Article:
Academic journal article Journal of Counseling and Development : JCD

Breast Cancer Survivors Coping with Lymphedema: What All Counselors Need to Know

Academic journal article Journal of Counseling and Development : JCD

Breast Cancer Survivors Coping with Lymphedema: What All Counselors Need to Know

Article excerpt

I tried to talk with my counselor about the problems I was having with my lymphedema after my breast cancer surgery.... Although she knew quite a lot about breast cancer, she knew nothing about lymphedema and the stress I was under, and how ugly l feel.... I know she wanted to help, but I felt like I needed to help her ... I felt even more alone.

The American Cancer Society (2007) has reported that nearly 180,000 women in the United States develop breast cancer each year; it is currently estimated that there are more than 2.4 million breast cancer survivors. It is also reported that approximately a third to a half of these women develop lymphedema (Armer, Fu, Wainstock, Zagar, & Jacobs, 2004; Armer & Stewart, 2005; Mahamaneerat, Shyu, Stewart, & Armer, 2008; Petrek & Heelan, 1998), in which significant and persistent swelling is associated with an abnormal accumulation of protein-rich fluid, most often in the woman's ann, resulting from the removal of numerous lymph nodes in the axilla during the mastectomy and/or radiation treatment effects (Casley-Smith, 1992; Mortimer, 1998). In essence, the occurrence of lymphedema among patients with breast cancer affects millions of American women and represents a major medical and psychosocial problem (see Swirsky & Nannery, 1998).Yet, as the epigraph from the breast cancer survivors who have lymphedema depicts, counselors know little about this common affliction.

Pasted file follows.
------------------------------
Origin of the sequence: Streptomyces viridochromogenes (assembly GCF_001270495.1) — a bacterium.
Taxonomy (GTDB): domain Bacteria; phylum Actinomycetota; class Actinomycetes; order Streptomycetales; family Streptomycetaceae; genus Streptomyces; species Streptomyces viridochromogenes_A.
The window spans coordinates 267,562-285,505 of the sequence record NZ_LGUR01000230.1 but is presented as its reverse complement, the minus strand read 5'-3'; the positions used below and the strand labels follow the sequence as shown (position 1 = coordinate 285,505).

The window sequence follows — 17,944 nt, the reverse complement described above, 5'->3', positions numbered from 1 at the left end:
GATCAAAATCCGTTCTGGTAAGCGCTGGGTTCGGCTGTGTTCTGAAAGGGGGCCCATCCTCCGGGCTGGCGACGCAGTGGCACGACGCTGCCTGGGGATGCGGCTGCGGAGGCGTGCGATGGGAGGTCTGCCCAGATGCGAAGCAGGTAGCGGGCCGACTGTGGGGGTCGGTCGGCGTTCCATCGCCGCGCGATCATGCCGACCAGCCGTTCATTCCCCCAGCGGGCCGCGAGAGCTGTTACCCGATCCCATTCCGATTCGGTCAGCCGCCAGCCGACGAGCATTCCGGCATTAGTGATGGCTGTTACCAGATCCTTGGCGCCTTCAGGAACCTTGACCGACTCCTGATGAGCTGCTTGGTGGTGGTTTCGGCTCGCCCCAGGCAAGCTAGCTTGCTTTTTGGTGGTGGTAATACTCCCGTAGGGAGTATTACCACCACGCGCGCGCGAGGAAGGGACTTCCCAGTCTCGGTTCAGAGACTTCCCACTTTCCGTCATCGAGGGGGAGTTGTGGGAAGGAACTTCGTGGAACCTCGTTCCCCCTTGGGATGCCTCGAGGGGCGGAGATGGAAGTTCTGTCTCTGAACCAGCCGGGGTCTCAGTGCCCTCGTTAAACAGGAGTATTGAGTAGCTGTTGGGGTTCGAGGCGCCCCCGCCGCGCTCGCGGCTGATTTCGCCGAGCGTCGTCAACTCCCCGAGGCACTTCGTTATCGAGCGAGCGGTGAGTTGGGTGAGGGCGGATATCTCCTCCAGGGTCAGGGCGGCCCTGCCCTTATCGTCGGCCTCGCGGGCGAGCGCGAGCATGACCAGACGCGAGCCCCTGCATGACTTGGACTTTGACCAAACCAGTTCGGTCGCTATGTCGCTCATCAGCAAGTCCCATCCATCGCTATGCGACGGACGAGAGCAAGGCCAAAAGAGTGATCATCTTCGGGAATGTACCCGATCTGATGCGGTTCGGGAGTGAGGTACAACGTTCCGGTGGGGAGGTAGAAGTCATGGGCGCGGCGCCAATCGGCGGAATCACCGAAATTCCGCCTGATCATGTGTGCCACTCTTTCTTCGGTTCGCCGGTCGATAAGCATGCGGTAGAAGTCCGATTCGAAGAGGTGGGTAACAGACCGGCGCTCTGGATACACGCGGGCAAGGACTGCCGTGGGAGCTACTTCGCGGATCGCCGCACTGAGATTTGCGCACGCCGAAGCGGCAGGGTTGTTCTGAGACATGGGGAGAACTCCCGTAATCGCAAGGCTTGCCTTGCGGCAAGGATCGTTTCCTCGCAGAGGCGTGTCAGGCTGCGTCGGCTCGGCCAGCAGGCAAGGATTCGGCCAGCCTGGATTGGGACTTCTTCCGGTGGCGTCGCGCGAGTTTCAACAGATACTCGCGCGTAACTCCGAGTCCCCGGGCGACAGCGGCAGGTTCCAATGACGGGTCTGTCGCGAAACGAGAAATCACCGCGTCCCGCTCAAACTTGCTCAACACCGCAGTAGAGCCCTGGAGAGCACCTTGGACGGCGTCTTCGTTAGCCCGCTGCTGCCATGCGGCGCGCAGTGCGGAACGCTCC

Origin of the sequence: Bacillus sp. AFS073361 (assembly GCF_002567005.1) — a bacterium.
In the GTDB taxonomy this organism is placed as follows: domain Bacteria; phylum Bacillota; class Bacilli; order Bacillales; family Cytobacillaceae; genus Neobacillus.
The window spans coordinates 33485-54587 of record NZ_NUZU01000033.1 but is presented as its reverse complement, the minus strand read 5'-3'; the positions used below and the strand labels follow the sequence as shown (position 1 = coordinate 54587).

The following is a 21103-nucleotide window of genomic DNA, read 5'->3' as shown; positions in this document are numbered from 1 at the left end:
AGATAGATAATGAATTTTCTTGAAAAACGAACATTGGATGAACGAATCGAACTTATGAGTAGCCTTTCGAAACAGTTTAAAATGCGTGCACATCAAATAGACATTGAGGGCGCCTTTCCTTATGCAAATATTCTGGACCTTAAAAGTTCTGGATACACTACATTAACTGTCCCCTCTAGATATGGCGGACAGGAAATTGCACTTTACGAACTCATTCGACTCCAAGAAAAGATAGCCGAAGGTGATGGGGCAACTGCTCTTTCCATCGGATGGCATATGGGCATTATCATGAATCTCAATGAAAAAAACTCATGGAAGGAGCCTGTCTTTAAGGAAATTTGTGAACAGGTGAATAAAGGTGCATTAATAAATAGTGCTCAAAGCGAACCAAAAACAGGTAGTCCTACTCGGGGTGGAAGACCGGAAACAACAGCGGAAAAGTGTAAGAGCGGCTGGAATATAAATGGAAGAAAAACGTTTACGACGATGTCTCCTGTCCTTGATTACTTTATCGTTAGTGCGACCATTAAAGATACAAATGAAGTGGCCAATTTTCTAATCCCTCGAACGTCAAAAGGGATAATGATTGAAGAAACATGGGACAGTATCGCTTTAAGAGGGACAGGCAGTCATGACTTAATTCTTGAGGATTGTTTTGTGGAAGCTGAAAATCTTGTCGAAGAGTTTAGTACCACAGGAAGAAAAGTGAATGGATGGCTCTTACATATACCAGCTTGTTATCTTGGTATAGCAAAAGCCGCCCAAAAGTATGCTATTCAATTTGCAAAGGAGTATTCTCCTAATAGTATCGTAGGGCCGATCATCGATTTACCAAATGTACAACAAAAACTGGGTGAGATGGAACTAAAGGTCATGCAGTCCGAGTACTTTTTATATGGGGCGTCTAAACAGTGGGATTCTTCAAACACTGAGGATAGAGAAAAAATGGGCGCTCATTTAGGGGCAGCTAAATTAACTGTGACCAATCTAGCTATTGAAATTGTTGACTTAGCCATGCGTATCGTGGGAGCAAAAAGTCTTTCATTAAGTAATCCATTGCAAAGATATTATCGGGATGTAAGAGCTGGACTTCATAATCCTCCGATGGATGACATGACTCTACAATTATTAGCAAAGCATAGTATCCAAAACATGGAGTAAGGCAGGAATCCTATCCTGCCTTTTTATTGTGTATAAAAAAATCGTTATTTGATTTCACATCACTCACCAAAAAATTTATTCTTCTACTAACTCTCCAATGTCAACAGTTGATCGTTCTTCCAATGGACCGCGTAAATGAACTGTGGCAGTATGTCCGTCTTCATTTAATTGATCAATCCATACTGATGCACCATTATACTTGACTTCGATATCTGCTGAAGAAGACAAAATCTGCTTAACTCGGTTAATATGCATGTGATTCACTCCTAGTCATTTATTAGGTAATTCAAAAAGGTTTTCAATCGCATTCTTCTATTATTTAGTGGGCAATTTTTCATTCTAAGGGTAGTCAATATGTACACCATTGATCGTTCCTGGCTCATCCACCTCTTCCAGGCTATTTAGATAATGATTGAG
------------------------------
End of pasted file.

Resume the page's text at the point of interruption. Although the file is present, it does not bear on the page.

The physical impact of lymphedema can be enormous (e.g., Burt & White, 1999; Coster, Poole, & Fallowfield, 2001; Swirsky & Nannery, 1998). The swelling often causes discomfort, pain, and difficulty in using the affected limb; later, cellulitis (inflammation of the subcutaneous tissue) and lymphangitis (acute inflammation of the lymph vessels) often occur, predisposing the women to a systemic infection that can easily become life threatening. Hull (1988) also noted that lymphedema can have a broad impact on the daily lives of women, such as (a) sleeping becomes difficult as women try to elevate or position their arms; (b) carrying items, even cooking kettles or groceries, becomes challenging; (c) many forms of exercise, even walking, can become difficult; and (d) the comfort and fit of clothing can become problematic (e.g., blouses need to be larger, long sleeves are worn even in the summer to cover the swelling, or pressure from the garment). Physical symptoms and restrictions aside, what is less understood is the impact of lymphedema on women's inner lives and the level of stress they experience (Radina & Armer, 2004).

Although the psychological sequelae of breast cancer have been documented (M. B. Tobin, Lacey, Meyer, & Mortimer, 1993), the examination of psychosocial adjustment related to lymphedema is in its infancy (e.g., Passik, Newman, Brennan, & Holland, 1993). Moreover, the research in this area often results in equivocal findings (Coster et al., 2001). For example, uncontrolled case studies provided some anecdotal evidence that lymphedema is associated with psychosocial distress (Passik et al., 1993). M. B. Tobin et al. provided stronger quantitative evidence of a link between lymphedema and psychosocial adjustment, but their findings were inconsistent across measures of psychological distress. Maunsell, Brisson, and Deschenes (1993) also reported an association between lymphedema and psychosocial distress, but implemented outdated assessment instruments not typically used in the current psychological adjustment literature. Passik, Newman, Brennan, and Tunkel (1995) provided additional correlational evidence linking lymphedema and psychological adjustment and particularly highlighted social support deficits and avoidant coping as being significantly related to psychological distress in patients with lymphedema. Using improved assessment inventories, Coster et al. also found patients with lymphedema to have more psychosocial adjustment difficulties than women who have breast cancer without lymphedema. …

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